Wings Magazine

LISI Aerospace Canada opens new plant in greater Montreal

To mark its 10th anniversary, LISI Aerospace Canada, a subsidiary of French group LISI Aerospace, announced an investment of more than $12 million in a new production line that will make titanium assembly components for the global aerospace industry. The investment will allow the company to hire 116 skilled workers over the next three years and maintain some 60 jobs in Dorval in Greater Montréal.

June 2, 2015  By LISI Aerospace

On hand for the announcement made by Jean-Louis Colders, CEO of LISI Aerospace, were Jacques Daoust, Minister of the Economy, Innovation and Exports, and Jean Laurin, Vice President of the Board of Directors of Montréal International and President and CEO of NKF Devencore.

Using an innovative fastener technology, LISI Aerospace Canada will be able to meet increasing demand from aircraft manufacturers for titanium or titanium alloy parts and strengthen the competitiveness of the entire Canadian aerospace industry. “The new plant will help LISI Aerospace Canada increase its production capacity by around 40% and position itself as the group’s main integration centre,” said Mr. Jean-Louis Colders, CEO of LISI Aerospace. “Thanks to our globally recognized cutting-edge expertise, we can design and produce top-quality, high­precision parts used to hold plane or engine components together, by protecting them from contamination with oxygen, nitrogen, hydrogen or carbon during the forging process,” he added.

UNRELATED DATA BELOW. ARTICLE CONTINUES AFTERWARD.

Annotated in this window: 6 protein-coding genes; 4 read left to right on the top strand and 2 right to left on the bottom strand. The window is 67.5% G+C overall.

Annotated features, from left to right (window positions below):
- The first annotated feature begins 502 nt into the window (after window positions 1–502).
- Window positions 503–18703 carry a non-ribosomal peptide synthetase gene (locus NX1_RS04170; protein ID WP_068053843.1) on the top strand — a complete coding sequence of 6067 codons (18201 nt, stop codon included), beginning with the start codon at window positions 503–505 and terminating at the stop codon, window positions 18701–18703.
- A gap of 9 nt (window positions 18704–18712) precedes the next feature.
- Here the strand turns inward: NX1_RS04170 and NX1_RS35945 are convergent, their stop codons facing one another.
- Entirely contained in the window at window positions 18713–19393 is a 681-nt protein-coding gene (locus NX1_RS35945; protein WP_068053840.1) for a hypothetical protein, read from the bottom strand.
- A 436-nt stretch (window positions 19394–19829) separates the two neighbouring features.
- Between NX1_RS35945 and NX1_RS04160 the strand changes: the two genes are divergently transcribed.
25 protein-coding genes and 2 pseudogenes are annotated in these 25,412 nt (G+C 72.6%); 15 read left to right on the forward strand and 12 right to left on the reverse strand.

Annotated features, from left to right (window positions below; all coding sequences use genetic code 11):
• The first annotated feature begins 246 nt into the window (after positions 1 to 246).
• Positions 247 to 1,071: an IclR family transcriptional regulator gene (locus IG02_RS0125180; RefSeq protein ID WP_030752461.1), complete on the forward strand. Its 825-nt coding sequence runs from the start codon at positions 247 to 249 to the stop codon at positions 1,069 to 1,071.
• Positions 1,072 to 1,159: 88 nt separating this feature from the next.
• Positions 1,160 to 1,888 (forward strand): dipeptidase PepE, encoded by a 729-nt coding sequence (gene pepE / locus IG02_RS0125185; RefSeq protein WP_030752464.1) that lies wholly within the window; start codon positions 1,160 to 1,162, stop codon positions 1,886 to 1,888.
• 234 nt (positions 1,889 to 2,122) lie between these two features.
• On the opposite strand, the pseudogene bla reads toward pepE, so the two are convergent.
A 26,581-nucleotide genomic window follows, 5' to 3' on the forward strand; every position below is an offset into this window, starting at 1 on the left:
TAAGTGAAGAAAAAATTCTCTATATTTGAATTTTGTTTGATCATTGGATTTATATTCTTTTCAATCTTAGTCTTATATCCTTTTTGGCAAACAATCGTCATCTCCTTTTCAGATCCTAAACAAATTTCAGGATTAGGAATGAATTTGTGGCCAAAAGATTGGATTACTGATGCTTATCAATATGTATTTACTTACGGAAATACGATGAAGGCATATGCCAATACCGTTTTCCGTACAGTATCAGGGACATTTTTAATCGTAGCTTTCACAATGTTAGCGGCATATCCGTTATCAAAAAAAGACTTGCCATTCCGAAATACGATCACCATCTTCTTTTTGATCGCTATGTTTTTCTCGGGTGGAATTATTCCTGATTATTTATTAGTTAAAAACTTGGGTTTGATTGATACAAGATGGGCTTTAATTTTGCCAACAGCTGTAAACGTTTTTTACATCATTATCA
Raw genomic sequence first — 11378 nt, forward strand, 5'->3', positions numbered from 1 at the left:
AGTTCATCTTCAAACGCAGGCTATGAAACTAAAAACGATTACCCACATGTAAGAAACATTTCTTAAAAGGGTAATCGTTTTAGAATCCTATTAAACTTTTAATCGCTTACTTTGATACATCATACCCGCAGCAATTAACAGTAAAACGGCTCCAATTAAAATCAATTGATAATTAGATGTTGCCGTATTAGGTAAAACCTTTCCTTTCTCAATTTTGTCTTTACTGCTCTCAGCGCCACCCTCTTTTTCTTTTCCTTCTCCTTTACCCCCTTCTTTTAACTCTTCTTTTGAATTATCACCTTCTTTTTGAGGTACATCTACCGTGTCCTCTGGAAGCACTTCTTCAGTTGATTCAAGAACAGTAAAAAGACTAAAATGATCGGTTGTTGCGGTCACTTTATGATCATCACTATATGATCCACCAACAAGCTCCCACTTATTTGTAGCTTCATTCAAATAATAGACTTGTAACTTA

Mr. Colders also took this opportunity to thank the governments of Québec and Canada for their respective financial contributions.

Montréal International, the economic driver of Greater Montréal, is confident that the company’s offer will enhance and complete the value chain of Greater Montréal’s aerospace industry. “By creating new jobs and fostering the transfer of expert knowledge, this investment will strengthen the competitiveness of Canada’s aerospace industry in an extremely promising technology niche,” said Ms. Dominique Anglade, President and CEO of Montréal International. “LISI Aerospace will find everything it needs in Greater Montréal: a highly skilled workforce, competitive costs and a very supportive environment for R&D,” she added.


Greater Montréal is a world leader in aerospace alongside global centres like Seattle and Toulouse. Québec’s aerospace industry ranks fifth in the world for number of jobs, behind the United States, France, Great Britain and Germany. Accounting for more than 43,500 jobs and over $12 billion in sales, the province’s industry is a network of prime contractors, top-rated equipment manufacturers and close to 200 small businesses.


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